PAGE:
The third misconception is a lot of practitioners introduce the projected 4.75% investment rate you see in the Benefits Illustration as interest, THIS IS NOT ACCURATE. The effective annual interest rate is also something consumers might find it hard to calculate unless they have an access to a financial calculator.
What are your thoughts on picking a good endowment plan?
I believe 80% of people who buy endowments are happy because they serve a good purpose for their needs. Please note that not all endowments are designed to be withdrawal before their maturity. There might be a serious misconception among customer who buy endowment plans from banks that these endowment plans are fully liquid, please bear in mind that endowment plans are never as liquid as compared to your current account.
Secondly, it is important to study the performance of the insurance companies selling the endowment. Endowments are paid of out a participating fund and if it does well, insurance companies have more funds to allocate to policyholders, i.e. 90% surplus to policyholders and 10% to shareholders. As such, it is useful to pick major insurance companies with good track-record of participating funds – you find the information online. Note: past performance is not indicator of future outcomes.
Lastly, decide whether you want the endowment plan to be fixed or flexible. Don’t ask for flexibility unless you need it since it reduces returns in the long term. You should decide also if you need to add on riders for the protection component. However, keep in mind that the cash value of the protection does not increase over time.
Ryan Teo, AXA
What is your opinion on endowment plans?
People often have the misconception that the returns are guaranteed. Another misconception that people have is that they mistake returns in the Benefits Illustration with interest rate which are two completely different things.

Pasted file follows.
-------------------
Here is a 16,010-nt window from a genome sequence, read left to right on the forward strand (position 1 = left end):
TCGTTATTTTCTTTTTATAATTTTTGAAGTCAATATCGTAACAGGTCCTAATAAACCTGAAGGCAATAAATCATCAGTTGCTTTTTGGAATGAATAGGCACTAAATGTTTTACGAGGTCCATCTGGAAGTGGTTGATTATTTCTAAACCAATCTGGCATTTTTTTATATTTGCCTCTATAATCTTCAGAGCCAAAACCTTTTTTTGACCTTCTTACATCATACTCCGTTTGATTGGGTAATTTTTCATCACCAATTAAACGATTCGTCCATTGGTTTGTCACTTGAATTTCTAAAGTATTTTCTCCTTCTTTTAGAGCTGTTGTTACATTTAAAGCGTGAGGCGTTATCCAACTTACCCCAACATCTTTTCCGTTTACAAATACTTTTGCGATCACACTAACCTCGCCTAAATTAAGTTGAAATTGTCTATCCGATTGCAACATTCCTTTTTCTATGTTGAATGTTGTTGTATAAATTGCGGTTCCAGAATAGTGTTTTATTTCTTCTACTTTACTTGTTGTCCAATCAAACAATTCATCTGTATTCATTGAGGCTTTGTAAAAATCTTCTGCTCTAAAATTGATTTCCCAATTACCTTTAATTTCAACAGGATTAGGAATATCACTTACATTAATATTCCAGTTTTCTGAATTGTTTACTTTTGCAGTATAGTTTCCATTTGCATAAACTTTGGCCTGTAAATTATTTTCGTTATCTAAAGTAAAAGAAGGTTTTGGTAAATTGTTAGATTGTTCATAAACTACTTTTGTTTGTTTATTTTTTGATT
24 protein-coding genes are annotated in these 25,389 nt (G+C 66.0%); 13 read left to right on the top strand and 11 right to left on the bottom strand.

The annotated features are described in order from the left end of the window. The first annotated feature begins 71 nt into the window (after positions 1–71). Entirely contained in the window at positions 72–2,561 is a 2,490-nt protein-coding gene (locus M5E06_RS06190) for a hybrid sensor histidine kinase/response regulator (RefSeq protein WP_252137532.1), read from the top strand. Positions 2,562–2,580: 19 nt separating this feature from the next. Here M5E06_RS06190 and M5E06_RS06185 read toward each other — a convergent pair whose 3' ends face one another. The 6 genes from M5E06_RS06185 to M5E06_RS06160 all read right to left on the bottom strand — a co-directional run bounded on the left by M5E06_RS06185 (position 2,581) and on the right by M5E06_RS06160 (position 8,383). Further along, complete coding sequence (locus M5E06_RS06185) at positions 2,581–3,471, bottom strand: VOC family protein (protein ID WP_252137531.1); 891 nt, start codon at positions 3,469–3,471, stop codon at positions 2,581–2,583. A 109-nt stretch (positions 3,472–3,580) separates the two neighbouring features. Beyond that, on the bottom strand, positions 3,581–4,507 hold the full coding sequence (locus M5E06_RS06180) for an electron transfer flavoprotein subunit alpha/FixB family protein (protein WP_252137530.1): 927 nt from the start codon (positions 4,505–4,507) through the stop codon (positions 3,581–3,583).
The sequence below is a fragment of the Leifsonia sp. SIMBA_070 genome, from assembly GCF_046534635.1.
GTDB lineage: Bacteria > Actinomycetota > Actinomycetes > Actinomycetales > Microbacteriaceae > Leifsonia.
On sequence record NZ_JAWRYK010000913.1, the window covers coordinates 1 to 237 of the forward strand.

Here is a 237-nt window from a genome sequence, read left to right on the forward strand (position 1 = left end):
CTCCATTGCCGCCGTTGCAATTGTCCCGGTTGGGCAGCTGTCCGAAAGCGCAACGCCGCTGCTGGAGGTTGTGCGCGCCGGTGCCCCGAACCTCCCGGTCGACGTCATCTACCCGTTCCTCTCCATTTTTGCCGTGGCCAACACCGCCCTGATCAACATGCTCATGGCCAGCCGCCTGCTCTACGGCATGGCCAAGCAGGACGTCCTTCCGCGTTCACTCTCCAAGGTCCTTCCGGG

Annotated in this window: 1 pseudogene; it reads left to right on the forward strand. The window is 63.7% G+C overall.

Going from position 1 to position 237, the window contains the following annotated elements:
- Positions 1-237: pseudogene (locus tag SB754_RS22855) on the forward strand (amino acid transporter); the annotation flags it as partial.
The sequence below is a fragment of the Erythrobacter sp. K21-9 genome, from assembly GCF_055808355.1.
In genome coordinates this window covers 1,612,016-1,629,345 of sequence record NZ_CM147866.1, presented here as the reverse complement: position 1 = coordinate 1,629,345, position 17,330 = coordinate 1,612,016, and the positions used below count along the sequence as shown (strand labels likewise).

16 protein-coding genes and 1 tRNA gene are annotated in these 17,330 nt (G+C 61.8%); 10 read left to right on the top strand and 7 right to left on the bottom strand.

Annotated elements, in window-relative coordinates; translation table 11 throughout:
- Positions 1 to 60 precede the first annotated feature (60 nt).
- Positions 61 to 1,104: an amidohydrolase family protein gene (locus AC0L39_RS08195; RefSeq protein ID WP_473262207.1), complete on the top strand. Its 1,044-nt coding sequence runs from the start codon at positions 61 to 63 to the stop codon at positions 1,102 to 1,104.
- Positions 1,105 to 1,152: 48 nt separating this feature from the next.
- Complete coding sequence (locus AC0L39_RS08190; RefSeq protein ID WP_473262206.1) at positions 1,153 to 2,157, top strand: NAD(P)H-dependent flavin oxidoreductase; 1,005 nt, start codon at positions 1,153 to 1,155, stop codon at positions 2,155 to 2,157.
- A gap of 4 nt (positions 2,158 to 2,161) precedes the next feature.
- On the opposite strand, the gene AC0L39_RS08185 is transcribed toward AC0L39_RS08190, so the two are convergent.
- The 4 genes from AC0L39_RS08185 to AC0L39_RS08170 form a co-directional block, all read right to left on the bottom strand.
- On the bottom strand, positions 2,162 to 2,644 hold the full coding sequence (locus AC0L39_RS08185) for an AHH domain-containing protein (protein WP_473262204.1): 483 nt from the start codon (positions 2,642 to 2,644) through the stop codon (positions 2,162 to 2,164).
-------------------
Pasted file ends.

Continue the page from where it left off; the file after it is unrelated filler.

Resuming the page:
In general, endowments are pretty standardised. I take into account the length of the policy when it comes to endowments. What I advise people looking into savings plans but have concerns about liquidity, is to invest 1/3 of their funds into the Singapore Savings Bond and the remainder into an endowment plan. This arrangement provides liquidity.
Endowments generally have a trade-off between returns and flexibility. For example, for plans with cashback, the total maturity may be higher but guaranteed sum may be lower than premiums paid.
A thing to take note: inflation should be considered when it comes to endowment plans. At the break-even point, i.e. the point where the surrender value is the same as premiums paid, the duration of the plan also implies that technically the consumer loses a bit of money due to inflation.
The major misconception that the public have for endowment is that the sum assured is, well, 100% assured. The advisers caution the importance of understanding what you’re in for when it comes to endowments and know exactly why you’re getting what you’re getting.
Melvin shared what he looks for in endowment plans and recounted two interesting client stories – one who benefits from getting an endowment and the other, not so. Jonathon listed three major misconceptions that the consumers have regarding endowments and provides his thoughts on picking a suitable endowment. Finally, Ryan Teo noted the tradeoffs when it comes to flexibility and returns in endowment plans.
If you’ve more questions on endowment or any other insurance plans, head on to our main site and ask our curated pool of financial advisers! Alternatively, if you’d like to connect with either Melvin from Manulife, Jonathon from Prudential, or Ryan from AXA, just click on the link in their names and you can ask them questions directly from their profile pages.